Day 13 : Monday 12 May 2014

Technically, today is the first day of my holiday. That is to say, today is the first day of my designated ‘Career Break’ from work – the days up to this point were me using my holiday entitlement up. It’s only a small point, but it does mean that from this day on, I’m not getting paid etc, and it’s kind of feeling like this is where the adventure really begins.

Not related to the above, I felt quite ‘low’ this morning; having difficulty working out things to do with friendships back in the Uk, having difficulty figuring out what they want/need from me, given that I’m travelling so far for so long. This trip will have an end and there will be normality at the end of it, but a year is a long time, Is it too long? Am I aiming to do too much? Am I right to do this much? Am I being selfish? Should I have stayed at home another year first to make sure my future’s what it wants to be?

I am very insecure sometimes.

Today was more of the same as yesterday: walking around Minsk with the occasional trip into cafes, except that today it was raining quite a bit – I don’t seem to be able to avoid the stuff. As states previously, some cities look nice in the rain, others don’t. Surprisingly, Minsk falls into the former category. Standing underneath the tarp in tne entranceway to the Hotel Europe, and looking out at the buildings around, they seemed almost to ‘glisten’ with the moisture on the walls. It also enhanced the colours, bringing out the yellows, the creams, the greens, the blues. It definitely didn’t feel like a Communist’s playground.

We popped into a museum (entrance fee only £2, but we decided against doing the hologram exhibition add-on) of Belarusian history and culture. Exhibits included the usual stone-age finds and Roman coins (I didn’t think the Romans came out this far, but there seemed to be an awful lot of them for it to have been just evidence of trade. I wonder what they would have made of the Winter snows here), but also a selection of guns and swords, and some Japanese prints (by a Belarusian who made it out that far), and a series of old photos of Belarus towns. Quite an odd and mixed museum really, small but with a little bit of everything.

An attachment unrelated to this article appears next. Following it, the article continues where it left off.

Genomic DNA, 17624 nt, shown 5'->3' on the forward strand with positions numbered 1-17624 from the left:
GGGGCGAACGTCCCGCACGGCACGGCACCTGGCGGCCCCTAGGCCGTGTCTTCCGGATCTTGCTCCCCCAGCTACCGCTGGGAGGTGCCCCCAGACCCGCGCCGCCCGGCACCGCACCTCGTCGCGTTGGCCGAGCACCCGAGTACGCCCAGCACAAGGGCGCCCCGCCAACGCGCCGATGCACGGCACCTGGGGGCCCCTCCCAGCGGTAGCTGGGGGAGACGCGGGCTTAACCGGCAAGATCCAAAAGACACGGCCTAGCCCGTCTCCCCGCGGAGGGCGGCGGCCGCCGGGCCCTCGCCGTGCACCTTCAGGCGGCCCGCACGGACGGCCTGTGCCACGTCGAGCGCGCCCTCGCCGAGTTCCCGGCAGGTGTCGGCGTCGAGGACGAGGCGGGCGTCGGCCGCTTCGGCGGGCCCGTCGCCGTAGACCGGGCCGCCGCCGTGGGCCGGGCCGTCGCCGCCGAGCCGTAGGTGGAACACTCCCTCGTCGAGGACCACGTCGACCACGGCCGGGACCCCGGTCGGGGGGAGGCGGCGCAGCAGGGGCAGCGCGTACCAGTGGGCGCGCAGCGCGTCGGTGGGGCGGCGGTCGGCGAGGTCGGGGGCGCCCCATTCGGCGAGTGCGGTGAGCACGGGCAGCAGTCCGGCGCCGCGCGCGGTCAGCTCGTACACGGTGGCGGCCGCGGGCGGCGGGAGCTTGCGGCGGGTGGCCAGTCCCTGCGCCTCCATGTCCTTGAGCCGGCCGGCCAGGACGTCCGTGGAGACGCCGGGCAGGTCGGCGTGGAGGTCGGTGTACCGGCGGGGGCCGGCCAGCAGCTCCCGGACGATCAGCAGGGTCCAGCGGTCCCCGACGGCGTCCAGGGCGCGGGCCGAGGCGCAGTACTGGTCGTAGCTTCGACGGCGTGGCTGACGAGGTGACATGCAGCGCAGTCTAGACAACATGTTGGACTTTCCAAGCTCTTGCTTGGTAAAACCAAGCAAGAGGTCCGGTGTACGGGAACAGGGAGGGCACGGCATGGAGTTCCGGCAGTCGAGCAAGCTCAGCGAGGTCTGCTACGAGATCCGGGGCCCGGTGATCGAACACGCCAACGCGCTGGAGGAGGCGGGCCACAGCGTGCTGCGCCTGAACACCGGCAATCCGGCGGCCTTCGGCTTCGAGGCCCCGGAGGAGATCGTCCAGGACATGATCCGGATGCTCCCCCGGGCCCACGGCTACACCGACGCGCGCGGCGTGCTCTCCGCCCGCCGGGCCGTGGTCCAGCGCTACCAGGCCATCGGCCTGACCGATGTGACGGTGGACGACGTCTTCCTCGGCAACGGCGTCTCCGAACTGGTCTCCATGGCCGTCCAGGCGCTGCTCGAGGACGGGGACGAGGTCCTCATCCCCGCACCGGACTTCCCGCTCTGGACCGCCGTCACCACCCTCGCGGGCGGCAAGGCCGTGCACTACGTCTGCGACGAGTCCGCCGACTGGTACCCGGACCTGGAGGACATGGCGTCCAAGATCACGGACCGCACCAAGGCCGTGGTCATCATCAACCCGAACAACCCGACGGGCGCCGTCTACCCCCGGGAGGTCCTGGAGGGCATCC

We may have found the most expensive beer in Minsk, by the way. We succumbed to the temptations of an ‘Irish bar’ as we passed it in the rain. The place looked quite ornate from the inside (but definitely not Irish-themed), half the beers weren’t on tap, the service was horrendously slow, and the beers cost around £3 each. The whole ‘bar’ seemed much more geared up for food than drink, and they were surprised we only wanted a beer anyway.
This all makes it sound like a bad experience. On the up-side, when it came, the beer was probably worth the wait and the price; a dark beer from Belarus that tasted very smooth with faint hints of liquorice; quite easy-drinking for a dark beer and not at all malty really. I didn’t get the alcohol %, unfortunately, but at those prices we weren’t going to have more than one anyway.

Tonight’s game was again at the Chizhovka Arena, and again involved the Czech Republic, this time against Canada. When I was booking the tickets, I tried to buy for matches between top nations, although at the time of purchasing, some of the matches had already sold out (or at least all the tickets in that wave had been sold) – this is why both games were at the smaller arena.
Canada being even further from Belarus than Sweden meant that again the crowd was incredibly partisan towards the Czechs. Our seats this time were in the corner of the arena, but still front row, and we were in a small gaggle of Canada-flag-waving supporters (although most of them were Belarusian), Genuine Canadians were few and far between, but relatively easy to spot in their NHL jerseys.
There’s a cliché in football – ‘it’s a game of two halves’, Ice Hockey has three periods but the same principle applied to tonight’s game; the Czechs dominated the first period but couldn’t kill the game off; Canada completely walked the second period to lead 4-1, and then a very tense and dramatic last period saw the Czechs pepper the Canada goal but could only score twice more. Throughout, and even in losing, the Czech crowd were in very loud voice, although two losses in two days in games they could (and probably should) have won means they’re not in a great position in the tournament.

So, a good couple of days in Minsk in general, and definitely a city worth visiting if you get the chance.

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